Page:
Lolocaust One Hour Play-Test: Prototype 2

Back in 2009 there was a battle between two unwilling supers. On one side of the ring was Sucker Punch’s InFamous and on the other was Radical Entertainment’s Prototype. Both featured choice as a key aspect within the narrative, as well as putting you in the role of a morally dubious role. When the dust settled it seemed that neither game had come out on top, essentially they cancelled each other out and sadly Prototype (not being a platform exclusive) was seemingly forgotten. It didn’t deserve that fate, it was a great title, coming from the makers of the best Hulk game ever (Ultimate Destruction, fact fans). Now with the sequel due a release early next week I have sat down in the familiar world of Blackwatch, Mercer and more conspiracies than a bus full of foil hat wearing Yanks. 

Prototype put you in the boots of Alex Mercer, who after surviving a mysterious attack – albeit only just, waking up on the mortuary slab during his own autopsy – sets out to restore his fragmented memory and try to make sense of the strange happenings that are occurring in New York City. It wasn’t too concerned with throwing a story down your throat, but offered up an interesting method of offering story expansion via consuming specific characters and viewing their memories, which made up a web of memories. This meant that many folks could just plough through the main story, while others could sit into the side-quests and exploring the extended storyline.

Now, four years later we are about to see the sequel, this time taking control of James Heller, who after requesting deployment in the Red Zone following the death of his wife and daughter, find himself stood face to face with Alex Mercer himself. Heller blamed Mercer for his families untimely demise and while battling his foe with all the anger such loss would bring out in any war veteran. As their battle reaches it’s climax Alex infects Heller and explains that the new outbreak in NYC has nothing to do with him. Heller reluctantly considers the potential that Blackwatch is up to something and sets off to investigate – while utilising the powers that come from the Mercer virus infection.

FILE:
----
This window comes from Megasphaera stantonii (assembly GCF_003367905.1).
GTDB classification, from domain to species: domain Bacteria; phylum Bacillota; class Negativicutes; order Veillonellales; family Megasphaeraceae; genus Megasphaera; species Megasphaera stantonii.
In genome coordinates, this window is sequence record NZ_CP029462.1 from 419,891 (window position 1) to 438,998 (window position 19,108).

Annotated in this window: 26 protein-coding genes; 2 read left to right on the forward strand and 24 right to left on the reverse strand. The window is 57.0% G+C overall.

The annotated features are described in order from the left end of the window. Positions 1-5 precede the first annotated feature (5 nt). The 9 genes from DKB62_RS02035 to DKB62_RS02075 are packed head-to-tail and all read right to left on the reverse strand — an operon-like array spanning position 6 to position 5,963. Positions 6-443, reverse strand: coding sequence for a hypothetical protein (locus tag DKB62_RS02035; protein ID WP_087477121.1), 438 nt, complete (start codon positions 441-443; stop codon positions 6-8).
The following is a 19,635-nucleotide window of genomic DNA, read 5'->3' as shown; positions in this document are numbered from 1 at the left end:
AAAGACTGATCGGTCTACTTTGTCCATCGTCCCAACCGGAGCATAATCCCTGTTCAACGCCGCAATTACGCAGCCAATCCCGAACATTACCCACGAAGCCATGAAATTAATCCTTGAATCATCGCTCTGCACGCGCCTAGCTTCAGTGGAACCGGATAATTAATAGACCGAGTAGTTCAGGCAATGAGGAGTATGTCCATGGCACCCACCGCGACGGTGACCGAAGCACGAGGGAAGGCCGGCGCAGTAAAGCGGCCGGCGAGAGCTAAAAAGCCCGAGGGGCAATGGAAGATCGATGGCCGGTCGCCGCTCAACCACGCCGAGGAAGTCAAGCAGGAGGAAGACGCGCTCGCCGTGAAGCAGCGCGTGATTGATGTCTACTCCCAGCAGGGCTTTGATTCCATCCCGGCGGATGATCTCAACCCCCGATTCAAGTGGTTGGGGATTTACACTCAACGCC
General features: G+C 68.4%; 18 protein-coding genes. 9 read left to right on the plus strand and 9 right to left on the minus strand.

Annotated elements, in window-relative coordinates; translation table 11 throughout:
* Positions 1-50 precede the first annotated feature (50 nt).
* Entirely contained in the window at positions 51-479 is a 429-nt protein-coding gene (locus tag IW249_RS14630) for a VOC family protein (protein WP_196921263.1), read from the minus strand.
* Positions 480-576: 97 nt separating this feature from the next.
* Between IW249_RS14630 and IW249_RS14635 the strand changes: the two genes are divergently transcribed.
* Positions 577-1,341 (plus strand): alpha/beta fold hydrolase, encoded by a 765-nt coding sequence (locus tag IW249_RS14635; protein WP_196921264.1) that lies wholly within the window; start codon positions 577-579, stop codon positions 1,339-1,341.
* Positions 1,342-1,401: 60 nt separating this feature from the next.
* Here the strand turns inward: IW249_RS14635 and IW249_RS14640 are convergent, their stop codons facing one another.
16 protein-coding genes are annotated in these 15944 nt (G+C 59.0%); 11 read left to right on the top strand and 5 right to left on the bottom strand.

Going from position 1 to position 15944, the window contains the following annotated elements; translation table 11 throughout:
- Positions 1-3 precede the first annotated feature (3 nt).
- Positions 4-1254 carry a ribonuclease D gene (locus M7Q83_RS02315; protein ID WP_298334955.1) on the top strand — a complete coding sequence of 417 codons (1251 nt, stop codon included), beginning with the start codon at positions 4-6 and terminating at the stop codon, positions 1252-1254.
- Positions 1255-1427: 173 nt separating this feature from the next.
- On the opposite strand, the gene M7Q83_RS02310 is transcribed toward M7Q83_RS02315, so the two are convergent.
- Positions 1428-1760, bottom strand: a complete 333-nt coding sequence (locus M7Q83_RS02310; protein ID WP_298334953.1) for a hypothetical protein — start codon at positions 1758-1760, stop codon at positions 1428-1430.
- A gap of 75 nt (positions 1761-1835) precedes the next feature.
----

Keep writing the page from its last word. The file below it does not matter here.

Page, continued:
With Prototype 2 Radical haven’t changed much, mostly as a lot of Prototype was perfectly conceived, instead it is a sequel in which the game is more refined, more polished and far more stylised. Cut scenes take on a Sin City style mono-chromatic feel with a splash of colour, and the city is definitely more ‘alive’ than ever before. Buildings have banners hanging from windows, lamp posts have ‘Missing’ posters affixed and folks in the streets are aware of the threat that they are facing. Consuming targets has been improved with the addition of a ‘Who is watching?’ scan that helps you take out a series of enemies to ensure that you’re cover isn’t blown – which in some cases turns the game into a pseudo-version of Jenga.

Through my first hour I was impressed with the polish and refined nature of the game, but I was even more impressed with the implementation of RadNet, which acts much like Rockstar’s Social Club or Call of Duty Elite, offering up challenges at certain times, in return for in-game upgrades, content and Avatar Items (on the 360 at least).  Redeemable through the early adopter code in the case – and this may be exclusive to some pre-order editions of the game, I’ve not seen a regular edition – it offers up even more value to the gamer, by extending the longevity and interest in the title, and pits you against your friends on a series of challenges. OK it isn’t going to hit the same spot as Trials HD/Evo for pure unadulterated competitive nature, but it is a welcome inclusion into what is essentially a solid single player experience.

Prototype 2 has been pushed hard by Activision and thoroughly deserves to be a success. With a series of great teasers for the game and a just-announced live 18+ live trailer to be held in Covent Garden on Sunday it’s clear that the mistakes surrounding the muted launch of the first title are not being made again. Many retailers are offering great prices, and pre-order incentives are in place to draw in the gamers who lap up the added value of pre-ordering in exchange for free stuff. Obviously Prototype 2 is a large game, and I’ve barely scratched the surface, but the time I’ve had is exactly what I wanted, more of what was great, with the more questionable decisions being rectified.

Prototype 2 is released in the UK on 24/4/2012 and we think that you will enjoy it if you fancy having a city to play around in, creatures to obliterate and a conspiracy to uncover. Who doesn’t like that kind of stuff? Eh?


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